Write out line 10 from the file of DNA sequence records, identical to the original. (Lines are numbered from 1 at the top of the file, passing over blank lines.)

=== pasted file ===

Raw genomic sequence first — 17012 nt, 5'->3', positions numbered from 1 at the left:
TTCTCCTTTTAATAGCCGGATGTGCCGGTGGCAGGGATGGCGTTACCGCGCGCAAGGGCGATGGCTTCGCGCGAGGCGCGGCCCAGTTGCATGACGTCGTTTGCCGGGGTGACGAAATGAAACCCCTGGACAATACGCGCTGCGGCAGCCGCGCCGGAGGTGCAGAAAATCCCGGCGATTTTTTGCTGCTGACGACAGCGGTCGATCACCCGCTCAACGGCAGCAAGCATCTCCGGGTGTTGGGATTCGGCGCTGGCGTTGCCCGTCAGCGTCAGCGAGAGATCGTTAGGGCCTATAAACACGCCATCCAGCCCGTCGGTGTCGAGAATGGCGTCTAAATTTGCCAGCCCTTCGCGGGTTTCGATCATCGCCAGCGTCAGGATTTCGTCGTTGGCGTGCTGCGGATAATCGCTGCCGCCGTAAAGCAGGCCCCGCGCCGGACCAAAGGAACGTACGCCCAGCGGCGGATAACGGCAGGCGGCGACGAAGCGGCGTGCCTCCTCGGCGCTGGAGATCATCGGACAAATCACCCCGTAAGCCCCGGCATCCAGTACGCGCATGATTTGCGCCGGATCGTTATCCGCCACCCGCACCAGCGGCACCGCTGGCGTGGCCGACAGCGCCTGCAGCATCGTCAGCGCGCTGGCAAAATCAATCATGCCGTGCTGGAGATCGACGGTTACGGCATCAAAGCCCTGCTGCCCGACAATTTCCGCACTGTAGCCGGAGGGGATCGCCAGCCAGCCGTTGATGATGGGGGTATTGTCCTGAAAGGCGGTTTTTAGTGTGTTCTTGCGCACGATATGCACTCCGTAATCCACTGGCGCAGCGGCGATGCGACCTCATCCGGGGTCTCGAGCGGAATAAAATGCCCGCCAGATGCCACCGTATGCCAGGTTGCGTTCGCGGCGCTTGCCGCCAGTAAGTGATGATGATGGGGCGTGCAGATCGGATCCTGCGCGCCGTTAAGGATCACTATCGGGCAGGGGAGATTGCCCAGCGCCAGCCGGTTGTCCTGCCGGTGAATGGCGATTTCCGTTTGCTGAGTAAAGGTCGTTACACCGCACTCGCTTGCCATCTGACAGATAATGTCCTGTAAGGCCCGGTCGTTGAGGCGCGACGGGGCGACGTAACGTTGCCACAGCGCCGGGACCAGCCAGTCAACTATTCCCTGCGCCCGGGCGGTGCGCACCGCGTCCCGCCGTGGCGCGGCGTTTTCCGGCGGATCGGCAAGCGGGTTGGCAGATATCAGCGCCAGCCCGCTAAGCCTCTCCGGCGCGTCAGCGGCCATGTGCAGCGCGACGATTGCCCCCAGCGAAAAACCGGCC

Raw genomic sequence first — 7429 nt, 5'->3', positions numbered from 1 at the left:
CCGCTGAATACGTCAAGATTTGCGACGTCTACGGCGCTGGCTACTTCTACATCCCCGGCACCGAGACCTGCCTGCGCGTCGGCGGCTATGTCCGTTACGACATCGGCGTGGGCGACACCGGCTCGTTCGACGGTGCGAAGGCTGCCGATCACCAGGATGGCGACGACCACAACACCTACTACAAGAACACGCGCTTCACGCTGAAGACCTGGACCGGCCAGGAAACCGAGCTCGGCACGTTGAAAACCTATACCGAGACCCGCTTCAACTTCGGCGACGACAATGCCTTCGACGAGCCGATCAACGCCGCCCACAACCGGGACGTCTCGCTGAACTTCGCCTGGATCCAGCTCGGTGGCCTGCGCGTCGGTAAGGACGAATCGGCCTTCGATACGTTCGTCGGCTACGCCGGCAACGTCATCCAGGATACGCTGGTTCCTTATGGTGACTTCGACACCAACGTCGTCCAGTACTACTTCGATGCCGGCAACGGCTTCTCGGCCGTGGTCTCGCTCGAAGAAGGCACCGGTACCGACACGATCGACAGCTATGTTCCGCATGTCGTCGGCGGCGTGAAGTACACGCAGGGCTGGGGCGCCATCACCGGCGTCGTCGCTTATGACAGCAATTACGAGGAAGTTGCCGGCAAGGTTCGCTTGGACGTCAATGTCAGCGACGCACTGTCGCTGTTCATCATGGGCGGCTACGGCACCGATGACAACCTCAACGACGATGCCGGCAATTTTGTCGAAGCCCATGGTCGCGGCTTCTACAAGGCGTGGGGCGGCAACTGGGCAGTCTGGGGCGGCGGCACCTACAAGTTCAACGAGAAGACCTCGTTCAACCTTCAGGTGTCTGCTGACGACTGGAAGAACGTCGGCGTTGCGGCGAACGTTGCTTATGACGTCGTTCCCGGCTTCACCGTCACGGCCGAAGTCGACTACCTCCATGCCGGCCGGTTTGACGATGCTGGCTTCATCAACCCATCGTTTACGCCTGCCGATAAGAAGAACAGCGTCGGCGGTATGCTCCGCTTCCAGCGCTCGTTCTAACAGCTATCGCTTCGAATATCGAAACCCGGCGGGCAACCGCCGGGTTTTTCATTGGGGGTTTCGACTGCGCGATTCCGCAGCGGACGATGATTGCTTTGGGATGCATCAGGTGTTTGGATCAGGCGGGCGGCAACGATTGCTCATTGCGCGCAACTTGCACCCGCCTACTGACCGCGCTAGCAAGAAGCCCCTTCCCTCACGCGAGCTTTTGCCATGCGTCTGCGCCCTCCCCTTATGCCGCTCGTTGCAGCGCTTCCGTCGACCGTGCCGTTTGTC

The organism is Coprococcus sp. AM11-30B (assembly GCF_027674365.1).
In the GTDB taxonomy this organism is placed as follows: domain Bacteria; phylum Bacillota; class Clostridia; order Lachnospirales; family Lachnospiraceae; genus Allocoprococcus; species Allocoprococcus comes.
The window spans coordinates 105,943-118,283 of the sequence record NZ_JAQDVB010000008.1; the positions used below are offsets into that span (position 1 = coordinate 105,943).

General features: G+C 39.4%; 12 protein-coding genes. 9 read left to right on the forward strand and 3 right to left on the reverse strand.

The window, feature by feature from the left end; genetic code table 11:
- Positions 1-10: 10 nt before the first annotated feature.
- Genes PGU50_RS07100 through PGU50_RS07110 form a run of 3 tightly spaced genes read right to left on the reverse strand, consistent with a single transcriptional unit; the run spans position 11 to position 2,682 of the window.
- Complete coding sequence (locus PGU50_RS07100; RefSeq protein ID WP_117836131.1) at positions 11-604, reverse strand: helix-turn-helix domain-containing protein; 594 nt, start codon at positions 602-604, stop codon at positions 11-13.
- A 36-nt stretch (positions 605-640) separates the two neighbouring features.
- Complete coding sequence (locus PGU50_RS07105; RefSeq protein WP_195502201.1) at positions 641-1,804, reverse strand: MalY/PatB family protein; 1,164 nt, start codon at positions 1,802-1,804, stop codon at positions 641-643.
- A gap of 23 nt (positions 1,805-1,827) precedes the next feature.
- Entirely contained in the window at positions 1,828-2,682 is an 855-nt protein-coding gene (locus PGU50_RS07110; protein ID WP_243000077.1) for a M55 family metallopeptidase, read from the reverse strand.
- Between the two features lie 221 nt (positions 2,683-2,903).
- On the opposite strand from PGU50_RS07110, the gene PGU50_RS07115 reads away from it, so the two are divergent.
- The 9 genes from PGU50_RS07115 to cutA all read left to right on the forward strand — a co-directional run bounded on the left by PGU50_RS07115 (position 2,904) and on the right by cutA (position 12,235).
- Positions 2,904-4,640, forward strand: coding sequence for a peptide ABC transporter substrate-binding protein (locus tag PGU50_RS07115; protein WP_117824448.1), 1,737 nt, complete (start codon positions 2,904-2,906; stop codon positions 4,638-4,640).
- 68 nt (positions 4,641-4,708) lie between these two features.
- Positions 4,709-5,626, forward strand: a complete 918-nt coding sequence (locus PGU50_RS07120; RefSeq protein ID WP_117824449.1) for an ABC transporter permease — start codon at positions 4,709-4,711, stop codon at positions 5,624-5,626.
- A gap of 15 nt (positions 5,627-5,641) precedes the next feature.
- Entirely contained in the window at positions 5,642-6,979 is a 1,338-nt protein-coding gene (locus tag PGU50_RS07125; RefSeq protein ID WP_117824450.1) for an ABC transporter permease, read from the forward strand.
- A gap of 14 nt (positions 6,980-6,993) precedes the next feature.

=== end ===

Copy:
- Positions 1-10: 10 nt before the first annotated feature.